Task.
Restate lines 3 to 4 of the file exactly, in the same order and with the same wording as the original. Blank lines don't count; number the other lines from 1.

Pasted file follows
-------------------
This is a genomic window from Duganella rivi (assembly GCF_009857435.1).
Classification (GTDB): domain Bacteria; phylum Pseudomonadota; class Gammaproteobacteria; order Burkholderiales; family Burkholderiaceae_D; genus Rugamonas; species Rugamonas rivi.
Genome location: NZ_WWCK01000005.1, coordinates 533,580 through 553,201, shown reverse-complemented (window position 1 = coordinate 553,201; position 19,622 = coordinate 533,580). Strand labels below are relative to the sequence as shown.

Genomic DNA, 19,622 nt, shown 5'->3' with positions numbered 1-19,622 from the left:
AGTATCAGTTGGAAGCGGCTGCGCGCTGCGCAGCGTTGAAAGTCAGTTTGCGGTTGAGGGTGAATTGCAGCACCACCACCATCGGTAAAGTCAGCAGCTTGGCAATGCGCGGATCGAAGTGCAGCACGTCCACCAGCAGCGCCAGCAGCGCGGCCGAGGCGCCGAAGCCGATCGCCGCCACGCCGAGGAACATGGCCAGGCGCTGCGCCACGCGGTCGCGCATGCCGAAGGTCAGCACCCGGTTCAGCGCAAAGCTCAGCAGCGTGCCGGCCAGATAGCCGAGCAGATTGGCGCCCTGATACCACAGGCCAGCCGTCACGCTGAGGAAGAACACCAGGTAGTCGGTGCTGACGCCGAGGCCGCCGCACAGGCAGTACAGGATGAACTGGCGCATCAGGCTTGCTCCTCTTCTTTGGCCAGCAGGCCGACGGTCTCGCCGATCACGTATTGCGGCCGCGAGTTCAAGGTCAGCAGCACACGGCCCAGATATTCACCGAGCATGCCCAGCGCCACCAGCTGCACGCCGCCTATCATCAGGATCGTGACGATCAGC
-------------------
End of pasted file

Genome location: NZ_WWCK01000005.1, coordinates 533,580 through 553,201, shown reverse-complemented (window position 1 = coordinate 553,201; position 19,622 = coordinate 533,580). Strand labels below are relative to the sequence as shown.

Genomic DNA, 19,622 nt, shown 5'->3' with positions numbered 1-19,622 from the left: